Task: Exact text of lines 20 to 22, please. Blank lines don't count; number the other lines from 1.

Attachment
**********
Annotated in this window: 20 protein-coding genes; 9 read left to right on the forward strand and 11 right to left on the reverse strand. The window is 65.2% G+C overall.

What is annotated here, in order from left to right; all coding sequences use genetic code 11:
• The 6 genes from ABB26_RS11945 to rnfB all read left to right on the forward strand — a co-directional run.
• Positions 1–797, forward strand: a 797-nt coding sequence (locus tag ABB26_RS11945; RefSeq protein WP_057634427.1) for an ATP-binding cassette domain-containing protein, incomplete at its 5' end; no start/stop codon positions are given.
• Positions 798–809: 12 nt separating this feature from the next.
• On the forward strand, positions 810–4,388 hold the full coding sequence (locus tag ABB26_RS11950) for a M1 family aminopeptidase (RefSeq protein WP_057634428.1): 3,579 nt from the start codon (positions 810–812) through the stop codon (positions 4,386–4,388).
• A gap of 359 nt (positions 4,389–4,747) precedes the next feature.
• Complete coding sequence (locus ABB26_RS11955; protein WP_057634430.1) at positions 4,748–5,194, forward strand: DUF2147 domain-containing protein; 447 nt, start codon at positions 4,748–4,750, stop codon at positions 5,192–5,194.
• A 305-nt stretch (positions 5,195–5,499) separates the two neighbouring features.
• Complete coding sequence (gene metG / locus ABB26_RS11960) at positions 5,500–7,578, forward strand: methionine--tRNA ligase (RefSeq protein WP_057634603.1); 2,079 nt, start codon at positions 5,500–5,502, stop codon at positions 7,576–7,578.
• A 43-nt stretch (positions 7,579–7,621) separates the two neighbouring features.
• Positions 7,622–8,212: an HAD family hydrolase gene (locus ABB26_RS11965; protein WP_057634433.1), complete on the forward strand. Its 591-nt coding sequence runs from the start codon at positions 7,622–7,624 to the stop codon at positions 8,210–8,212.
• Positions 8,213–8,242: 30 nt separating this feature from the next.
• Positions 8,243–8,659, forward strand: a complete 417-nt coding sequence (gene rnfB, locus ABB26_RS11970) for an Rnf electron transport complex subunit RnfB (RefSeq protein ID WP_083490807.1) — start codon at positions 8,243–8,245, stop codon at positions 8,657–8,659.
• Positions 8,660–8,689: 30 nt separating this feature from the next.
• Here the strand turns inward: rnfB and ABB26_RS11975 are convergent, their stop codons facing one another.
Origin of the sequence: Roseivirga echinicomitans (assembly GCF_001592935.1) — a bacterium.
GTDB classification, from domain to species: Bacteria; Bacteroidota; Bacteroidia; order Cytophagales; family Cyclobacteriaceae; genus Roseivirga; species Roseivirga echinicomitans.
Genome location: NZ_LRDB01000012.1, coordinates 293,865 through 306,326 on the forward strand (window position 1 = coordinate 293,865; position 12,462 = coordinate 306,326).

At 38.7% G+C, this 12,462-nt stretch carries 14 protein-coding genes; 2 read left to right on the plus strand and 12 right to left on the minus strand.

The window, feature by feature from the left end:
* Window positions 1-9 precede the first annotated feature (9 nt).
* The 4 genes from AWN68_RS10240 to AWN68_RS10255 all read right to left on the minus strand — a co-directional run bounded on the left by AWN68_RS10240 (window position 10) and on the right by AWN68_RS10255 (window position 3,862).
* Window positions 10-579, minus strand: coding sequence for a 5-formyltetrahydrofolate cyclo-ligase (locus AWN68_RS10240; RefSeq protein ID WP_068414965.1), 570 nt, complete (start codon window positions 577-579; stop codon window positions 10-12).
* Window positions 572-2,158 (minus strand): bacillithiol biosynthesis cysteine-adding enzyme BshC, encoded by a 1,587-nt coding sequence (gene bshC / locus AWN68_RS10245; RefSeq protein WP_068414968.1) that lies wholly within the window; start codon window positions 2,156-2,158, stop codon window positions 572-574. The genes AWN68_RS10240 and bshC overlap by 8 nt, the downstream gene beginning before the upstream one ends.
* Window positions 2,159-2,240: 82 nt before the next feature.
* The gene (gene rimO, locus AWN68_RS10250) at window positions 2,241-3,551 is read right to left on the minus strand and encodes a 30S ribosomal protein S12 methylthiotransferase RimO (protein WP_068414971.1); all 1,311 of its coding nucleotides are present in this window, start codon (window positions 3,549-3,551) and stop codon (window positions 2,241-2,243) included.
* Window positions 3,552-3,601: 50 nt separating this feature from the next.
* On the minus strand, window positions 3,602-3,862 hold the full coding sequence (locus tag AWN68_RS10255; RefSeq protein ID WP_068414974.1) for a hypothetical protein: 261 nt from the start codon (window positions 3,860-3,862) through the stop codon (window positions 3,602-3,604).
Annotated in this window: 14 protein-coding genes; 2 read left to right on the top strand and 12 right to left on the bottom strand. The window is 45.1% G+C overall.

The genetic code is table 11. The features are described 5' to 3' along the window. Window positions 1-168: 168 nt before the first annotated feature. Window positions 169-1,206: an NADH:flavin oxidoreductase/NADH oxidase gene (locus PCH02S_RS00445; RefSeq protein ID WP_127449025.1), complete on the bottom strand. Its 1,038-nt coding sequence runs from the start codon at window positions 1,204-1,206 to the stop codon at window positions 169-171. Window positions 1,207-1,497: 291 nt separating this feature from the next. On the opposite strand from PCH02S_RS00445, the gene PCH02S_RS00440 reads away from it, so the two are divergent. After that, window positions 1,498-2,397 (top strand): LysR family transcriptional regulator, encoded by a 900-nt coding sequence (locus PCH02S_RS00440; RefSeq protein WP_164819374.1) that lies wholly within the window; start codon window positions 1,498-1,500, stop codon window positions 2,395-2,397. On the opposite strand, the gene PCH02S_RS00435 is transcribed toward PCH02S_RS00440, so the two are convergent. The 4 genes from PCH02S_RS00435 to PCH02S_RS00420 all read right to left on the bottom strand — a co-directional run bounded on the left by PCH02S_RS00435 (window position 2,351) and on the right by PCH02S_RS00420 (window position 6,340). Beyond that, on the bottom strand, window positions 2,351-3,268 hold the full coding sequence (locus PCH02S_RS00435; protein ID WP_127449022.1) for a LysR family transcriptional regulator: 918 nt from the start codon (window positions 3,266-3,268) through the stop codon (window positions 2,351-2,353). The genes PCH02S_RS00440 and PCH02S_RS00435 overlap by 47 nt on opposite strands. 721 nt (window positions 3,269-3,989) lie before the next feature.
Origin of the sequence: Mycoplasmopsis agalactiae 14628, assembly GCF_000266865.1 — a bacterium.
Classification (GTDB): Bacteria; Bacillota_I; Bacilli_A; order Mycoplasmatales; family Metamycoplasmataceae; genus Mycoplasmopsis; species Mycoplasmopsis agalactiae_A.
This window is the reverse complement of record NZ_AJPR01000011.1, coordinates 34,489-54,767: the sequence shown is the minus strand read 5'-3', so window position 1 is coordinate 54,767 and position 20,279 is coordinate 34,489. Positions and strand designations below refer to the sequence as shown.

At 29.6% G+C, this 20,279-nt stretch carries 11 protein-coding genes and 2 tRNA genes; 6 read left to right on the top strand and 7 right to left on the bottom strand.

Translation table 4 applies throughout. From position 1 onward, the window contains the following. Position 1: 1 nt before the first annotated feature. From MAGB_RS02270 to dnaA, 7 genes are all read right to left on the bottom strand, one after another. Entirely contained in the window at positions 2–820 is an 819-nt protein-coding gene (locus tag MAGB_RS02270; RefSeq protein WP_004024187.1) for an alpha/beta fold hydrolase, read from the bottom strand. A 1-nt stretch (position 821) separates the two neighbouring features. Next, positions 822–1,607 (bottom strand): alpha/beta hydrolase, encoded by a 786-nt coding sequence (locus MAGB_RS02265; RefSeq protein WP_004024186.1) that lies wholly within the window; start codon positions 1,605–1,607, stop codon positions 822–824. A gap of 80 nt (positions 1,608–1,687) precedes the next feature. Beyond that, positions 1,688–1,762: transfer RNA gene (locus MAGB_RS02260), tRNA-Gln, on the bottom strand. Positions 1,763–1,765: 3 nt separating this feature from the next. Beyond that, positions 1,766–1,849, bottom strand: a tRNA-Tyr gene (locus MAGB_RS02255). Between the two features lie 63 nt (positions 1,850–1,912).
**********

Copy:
At 38.7% G+C, this 12,462-nt stretch carries 14 protein-coding genes; 2 read left to right on the plus strand and 12 right to left on the minus strand.

The window, feature by feature from the left end:
* Window positions 1-9 precede the first annotated feature (9 nt).